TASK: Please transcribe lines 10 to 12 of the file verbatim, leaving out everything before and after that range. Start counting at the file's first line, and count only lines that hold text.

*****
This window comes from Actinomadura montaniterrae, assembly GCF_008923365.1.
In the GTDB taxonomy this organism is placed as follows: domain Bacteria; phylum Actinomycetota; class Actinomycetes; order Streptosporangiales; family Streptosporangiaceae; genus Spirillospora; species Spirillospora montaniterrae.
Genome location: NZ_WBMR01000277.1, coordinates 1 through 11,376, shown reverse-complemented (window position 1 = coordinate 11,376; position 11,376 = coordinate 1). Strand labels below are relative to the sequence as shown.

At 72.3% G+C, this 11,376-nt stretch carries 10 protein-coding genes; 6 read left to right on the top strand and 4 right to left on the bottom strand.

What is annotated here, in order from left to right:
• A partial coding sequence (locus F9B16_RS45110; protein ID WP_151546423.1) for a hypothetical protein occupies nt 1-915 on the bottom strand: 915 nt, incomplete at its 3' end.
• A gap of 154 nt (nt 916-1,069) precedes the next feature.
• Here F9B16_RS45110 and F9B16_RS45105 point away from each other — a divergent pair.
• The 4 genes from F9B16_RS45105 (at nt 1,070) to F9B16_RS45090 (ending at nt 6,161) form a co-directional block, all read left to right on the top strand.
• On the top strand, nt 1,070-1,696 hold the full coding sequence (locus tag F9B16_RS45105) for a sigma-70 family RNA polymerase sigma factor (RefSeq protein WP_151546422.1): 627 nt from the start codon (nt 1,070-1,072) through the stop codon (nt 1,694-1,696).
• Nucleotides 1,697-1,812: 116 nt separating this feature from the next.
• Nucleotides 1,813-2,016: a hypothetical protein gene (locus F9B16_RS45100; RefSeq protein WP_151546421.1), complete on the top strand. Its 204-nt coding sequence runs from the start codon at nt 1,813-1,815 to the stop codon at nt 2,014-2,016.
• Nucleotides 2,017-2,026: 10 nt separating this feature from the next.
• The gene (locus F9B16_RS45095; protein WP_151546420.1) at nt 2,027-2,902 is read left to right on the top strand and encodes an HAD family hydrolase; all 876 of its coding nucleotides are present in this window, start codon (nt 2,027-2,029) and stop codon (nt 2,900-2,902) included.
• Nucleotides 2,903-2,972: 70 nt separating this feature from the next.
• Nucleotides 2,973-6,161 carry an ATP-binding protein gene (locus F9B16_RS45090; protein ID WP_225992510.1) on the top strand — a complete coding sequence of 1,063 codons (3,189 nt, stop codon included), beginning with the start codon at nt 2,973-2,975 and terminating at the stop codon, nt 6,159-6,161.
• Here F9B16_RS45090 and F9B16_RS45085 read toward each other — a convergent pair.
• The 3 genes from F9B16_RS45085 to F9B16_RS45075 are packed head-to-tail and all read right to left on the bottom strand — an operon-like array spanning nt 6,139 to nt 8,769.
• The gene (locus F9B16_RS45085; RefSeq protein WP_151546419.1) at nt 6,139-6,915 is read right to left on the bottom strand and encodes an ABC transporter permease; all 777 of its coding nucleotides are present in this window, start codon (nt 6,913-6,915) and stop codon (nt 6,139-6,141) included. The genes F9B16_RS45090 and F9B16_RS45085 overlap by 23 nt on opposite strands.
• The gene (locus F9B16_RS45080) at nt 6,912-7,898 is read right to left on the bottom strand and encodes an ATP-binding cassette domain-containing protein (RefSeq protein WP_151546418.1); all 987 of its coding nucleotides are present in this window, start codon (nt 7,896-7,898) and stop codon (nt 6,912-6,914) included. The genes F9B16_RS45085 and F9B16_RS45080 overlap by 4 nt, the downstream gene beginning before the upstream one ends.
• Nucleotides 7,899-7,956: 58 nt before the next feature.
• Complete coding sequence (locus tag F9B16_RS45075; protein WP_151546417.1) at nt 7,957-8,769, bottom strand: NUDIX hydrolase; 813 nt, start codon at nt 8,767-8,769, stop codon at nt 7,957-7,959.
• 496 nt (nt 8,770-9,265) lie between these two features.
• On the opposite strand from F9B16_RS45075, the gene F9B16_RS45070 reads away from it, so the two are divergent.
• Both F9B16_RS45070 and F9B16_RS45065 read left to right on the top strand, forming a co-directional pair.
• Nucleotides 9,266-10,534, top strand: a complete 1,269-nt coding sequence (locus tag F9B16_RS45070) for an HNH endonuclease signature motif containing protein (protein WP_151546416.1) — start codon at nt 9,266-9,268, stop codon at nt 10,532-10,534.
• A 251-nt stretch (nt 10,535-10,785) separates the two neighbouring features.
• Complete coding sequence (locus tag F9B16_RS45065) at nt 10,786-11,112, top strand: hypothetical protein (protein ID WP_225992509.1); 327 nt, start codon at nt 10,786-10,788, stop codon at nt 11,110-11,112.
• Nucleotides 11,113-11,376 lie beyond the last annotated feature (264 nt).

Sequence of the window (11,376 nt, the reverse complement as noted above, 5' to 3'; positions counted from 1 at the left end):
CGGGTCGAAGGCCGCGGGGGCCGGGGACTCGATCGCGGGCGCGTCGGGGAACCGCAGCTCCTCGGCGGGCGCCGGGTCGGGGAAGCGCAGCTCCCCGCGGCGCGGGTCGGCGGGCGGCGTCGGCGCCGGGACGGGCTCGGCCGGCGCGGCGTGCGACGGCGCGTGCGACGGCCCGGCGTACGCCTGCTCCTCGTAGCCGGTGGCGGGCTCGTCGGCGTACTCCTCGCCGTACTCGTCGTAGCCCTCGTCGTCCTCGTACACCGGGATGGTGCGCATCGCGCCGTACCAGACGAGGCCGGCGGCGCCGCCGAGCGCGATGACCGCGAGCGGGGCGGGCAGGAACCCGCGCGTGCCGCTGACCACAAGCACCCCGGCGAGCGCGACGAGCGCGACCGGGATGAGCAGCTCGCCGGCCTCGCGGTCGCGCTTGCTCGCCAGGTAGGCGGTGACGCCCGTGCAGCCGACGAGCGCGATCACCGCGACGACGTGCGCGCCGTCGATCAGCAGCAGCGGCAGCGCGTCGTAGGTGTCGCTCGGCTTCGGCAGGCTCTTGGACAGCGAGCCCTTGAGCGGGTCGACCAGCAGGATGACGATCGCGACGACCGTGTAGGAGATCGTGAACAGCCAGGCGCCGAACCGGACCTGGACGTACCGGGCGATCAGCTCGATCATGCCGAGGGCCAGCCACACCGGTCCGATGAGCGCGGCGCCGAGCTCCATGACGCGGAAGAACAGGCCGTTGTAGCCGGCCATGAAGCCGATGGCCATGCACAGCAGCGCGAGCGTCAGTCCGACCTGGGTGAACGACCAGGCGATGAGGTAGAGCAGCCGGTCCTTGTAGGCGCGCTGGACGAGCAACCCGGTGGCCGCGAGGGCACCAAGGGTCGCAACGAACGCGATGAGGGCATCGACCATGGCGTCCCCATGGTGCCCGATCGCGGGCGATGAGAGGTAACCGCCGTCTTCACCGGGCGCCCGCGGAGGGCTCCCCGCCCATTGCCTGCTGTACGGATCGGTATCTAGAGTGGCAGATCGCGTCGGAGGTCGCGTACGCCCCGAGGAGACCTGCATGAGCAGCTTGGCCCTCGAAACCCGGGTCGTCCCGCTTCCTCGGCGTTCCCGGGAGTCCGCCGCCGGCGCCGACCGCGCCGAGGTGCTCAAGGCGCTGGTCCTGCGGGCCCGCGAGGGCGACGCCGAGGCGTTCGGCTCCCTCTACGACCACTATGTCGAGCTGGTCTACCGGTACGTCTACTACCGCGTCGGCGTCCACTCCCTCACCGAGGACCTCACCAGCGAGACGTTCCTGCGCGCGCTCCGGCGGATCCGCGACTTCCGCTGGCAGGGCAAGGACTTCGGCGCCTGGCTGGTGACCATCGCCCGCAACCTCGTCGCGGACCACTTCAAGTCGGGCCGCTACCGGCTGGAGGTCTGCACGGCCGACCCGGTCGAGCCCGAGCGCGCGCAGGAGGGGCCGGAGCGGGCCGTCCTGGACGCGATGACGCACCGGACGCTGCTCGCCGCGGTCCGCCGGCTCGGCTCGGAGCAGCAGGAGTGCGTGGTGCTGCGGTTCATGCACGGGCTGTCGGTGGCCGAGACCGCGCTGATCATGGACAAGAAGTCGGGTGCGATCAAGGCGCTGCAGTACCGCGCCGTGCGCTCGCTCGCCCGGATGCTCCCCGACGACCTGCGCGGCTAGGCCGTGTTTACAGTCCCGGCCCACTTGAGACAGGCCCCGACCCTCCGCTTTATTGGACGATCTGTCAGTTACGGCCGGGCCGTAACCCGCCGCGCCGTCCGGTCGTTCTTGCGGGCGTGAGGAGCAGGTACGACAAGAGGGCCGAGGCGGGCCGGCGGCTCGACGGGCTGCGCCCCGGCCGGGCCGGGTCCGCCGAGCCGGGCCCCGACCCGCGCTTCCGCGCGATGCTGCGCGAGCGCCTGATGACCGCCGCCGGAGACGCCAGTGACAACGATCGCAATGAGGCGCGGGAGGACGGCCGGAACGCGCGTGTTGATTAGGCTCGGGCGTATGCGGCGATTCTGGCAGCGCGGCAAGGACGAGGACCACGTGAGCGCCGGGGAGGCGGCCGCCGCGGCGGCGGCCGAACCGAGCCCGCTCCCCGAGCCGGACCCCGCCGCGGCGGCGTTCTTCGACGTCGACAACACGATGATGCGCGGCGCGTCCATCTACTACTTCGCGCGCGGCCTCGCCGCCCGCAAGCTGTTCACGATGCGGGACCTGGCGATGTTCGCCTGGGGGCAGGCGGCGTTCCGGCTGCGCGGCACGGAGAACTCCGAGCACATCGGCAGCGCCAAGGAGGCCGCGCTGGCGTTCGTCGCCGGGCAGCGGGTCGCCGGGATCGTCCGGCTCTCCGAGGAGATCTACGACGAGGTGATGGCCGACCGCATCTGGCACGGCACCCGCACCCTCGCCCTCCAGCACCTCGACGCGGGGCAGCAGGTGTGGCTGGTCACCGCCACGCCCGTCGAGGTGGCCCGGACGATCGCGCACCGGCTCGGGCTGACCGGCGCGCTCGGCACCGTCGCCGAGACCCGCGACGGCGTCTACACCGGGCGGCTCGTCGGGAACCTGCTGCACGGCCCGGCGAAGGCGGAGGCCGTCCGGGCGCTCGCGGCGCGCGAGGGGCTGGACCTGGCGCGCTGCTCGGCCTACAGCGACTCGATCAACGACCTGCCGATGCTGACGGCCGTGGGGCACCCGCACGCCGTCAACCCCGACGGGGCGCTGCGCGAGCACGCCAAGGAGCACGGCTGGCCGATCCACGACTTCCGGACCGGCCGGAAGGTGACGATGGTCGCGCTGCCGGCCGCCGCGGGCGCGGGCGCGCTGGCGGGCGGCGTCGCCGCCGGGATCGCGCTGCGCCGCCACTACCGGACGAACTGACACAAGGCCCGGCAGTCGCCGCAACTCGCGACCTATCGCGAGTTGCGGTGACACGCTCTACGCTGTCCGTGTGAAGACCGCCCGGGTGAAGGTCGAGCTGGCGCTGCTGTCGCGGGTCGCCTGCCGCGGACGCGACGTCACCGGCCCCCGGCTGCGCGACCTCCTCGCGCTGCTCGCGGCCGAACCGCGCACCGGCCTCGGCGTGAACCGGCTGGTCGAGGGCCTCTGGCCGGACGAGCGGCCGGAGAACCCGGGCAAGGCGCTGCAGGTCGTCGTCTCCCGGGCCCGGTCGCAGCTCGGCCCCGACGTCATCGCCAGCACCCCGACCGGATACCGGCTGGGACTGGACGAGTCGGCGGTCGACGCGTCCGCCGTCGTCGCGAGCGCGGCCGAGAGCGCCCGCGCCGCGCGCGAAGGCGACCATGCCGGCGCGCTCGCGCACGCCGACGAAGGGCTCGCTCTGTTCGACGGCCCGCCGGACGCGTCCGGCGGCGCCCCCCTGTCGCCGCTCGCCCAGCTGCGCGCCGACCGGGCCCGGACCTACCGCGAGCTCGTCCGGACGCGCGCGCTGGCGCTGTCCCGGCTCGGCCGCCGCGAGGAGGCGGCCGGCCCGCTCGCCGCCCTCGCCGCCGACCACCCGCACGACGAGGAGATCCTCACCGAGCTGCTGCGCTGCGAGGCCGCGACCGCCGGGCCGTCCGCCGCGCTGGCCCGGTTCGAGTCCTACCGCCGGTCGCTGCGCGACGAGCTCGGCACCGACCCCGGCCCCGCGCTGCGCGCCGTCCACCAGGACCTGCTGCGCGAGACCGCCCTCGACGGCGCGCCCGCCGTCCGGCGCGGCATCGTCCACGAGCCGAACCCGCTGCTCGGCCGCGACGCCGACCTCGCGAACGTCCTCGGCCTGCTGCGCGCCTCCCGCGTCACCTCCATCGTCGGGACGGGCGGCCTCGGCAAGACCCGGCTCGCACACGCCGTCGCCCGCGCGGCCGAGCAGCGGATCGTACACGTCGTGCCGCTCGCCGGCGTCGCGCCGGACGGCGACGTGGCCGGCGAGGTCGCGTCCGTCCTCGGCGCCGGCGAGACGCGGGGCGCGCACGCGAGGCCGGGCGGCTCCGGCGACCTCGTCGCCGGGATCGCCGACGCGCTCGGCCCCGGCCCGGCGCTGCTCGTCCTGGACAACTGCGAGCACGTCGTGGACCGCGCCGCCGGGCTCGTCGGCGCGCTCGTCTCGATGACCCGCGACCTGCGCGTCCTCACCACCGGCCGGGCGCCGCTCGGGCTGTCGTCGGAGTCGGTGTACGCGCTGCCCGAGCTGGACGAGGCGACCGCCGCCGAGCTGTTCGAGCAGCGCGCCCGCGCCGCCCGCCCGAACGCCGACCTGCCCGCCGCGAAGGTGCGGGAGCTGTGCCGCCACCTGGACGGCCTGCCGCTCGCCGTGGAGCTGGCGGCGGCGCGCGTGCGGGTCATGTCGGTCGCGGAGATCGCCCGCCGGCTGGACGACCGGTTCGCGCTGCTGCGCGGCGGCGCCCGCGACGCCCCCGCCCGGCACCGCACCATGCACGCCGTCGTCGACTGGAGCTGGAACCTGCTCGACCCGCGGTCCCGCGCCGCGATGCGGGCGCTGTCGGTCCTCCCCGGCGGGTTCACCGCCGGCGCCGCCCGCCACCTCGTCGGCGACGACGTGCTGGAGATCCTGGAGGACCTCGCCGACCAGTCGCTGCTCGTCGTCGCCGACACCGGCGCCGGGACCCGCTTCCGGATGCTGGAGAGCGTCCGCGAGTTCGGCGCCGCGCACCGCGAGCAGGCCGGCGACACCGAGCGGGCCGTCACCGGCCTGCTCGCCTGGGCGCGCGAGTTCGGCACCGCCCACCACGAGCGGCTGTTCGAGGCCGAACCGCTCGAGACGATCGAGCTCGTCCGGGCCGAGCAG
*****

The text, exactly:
• On the top strand, nt 1,070-1,696 hold the full coding sequence (locus tag F9B16_RS45105) for a sigma-70 family RNA polymerase sigma factor (RefSeq protein WP_151546422.1): 627 nt from the start codon (nt 1,070-1,072) through the stop codon (nt 1,694-1,696).
• Nucleotides 1,697-1,812: 116 nt separating this feature from the next.
• Nucleotides 1,813-2,016: a hypothetical protein gene (locus F9B16_RS45100; RefSeq protein WP_151546421.1), complete on the top strand. Its 204-nt coding sequence runs from the start codon at nt 1,813-1,815 to the stop codon at nt 2,014-2,016.